“The real nar­ra­tive about busi­ness is that busi­ness, when it’s done right, is fun­da­men­tally good. It’s based in value cre­ation. It’s fun­da­men­tally eth­i­cal because it’s based on vol­un­tary exchange, and it is noble because it ele­vates our exis­tence above the level of sub­sis­tence where we can explore what it means to be human. It’s heroic because it lifts peo­ple out of poverty; it enables life to actu­ally flour­ish on this planet.

“It should be this way so that the most ide­al­is­tic of our young peo­ple would not auto­mat­i­cally shun the world of busi­ness, say­ing, ‘If I am ide­al­is­tic I can’t have any­thing to do with busi­ness.’ They would rec­og­nize that busi­ness actu­ally is the way for effect­ing change in soci­ety on a broader scale, in a more sus­tain­able way than work­ing strictly for prof­its.”

Read the full article at: organicconnectmag.com



Related Articles
Government in Business - Murray Rothbard
Profits Before Nutrition: The Dark Side of the School Meals Business
The Market Has Spoken: Austerity Is Bad for Business
Student Loans: The Government is Now Officially in the Banking Business


Latest News from our Front Page

Starbucks Supports Pro-GMO Company
2014 11 26
Another reason why you should not go to Starbucks. Starbucks has an image of being a socially responsible, environmentally friendly company (Really?). In 2013, 95 percent of their coffee was ethically sourced, and their goal is to reach 100 percent by 2015.1 Other goals include reducing water consumption by 25 percent in their company-operated stores by 20152 and mobilizing their employees and ...
Group Polarization and the Fad of Ethno-masochism
2014 11 26
From "Group polarization: A critical review and meta-analysis". Journal of Personality and Social Psychology. 6 50 (6): 1141--1151 The psychology of White self hatred. Political correctness IS a mental disorder. More: Group polarization: A critical review and meta-analysis. Isenberg, Daniel J. the paper Indoctrinate U Harvard Professor Noel Ignatiev talks about how to end the White race The History of Political Correctness The Narrative: The origins of Political ...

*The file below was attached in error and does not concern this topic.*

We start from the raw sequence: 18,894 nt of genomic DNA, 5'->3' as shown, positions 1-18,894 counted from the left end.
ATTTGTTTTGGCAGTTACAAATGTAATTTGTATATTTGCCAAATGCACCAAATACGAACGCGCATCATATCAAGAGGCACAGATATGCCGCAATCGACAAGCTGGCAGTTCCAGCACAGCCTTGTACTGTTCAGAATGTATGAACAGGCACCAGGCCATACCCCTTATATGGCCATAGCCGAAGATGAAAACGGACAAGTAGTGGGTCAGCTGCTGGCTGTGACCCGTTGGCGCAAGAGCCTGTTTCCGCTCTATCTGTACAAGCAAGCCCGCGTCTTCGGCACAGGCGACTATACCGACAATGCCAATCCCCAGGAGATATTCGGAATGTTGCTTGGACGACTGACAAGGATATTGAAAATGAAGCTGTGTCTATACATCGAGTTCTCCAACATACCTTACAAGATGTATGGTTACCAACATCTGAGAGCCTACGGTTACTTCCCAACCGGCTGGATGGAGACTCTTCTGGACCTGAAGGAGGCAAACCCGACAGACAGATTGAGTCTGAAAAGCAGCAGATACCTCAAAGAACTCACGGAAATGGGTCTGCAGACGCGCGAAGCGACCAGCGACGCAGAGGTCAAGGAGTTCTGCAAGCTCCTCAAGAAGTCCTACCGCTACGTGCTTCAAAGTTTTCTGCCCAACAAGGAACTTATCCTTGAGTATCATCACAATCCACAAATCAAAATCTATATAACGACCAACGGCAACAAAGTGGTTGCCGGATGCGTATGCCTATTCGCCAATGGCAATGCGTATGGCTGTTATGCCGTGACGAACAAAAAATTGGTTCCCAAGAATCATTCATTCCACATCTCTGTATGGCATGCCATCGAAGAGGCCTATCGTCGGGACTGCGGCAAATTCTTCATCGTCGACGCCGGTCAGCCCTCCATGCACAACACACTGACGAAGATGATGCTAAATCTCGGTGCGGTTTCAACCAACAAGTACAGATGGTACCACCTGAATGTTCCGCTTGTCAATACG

Credo: A Nietzschean Testament by Jonathan Bowden
2014 11 26
This lecture by Jonathan Bowden was given at the 11th New Right meeting in London on September 8, 2007. The original title of the presentation was “The Art and Philosophy of Jonathan Bowden.” I think ideas are inborn, and you’re attracted, if you have any, toward certain systems of thinking and sensibility and response. From a very young age, I was ...
A Look Back at the OJ Simpson Verdict -- Reactions
2014 11 26
This is a look back at the different reactions to the OJ Simpson verdict some 20 years ago (exact date of verdict was Oct 3, 1995). The OJ Simpson jury consisted of 9 Blacks, 1 Hispanic, and 2 Whites. It would raise eyebrows after they only deliberated for 4 hours in a case that they were involved in for almost ...
New York Times Publishes Darren Wilson’s Street Address and Photo of House #Ferguson
2014 11 26
Hey here are the two @nytimes scumbags that published Wilson’s home address. —> @juliebosman & @campbellnyt— Ben Howe (@BenHowe) November 25, 2014 Michael Brown’s Stepdad Shouting ‘Burn This Bitch Down’ The New York Times published information about the address of Ferguson Police Officer Darren Wilson on Monday in a move that has generated controversy. Tensions are running high in Ferguson, Missouri, as ...
More News »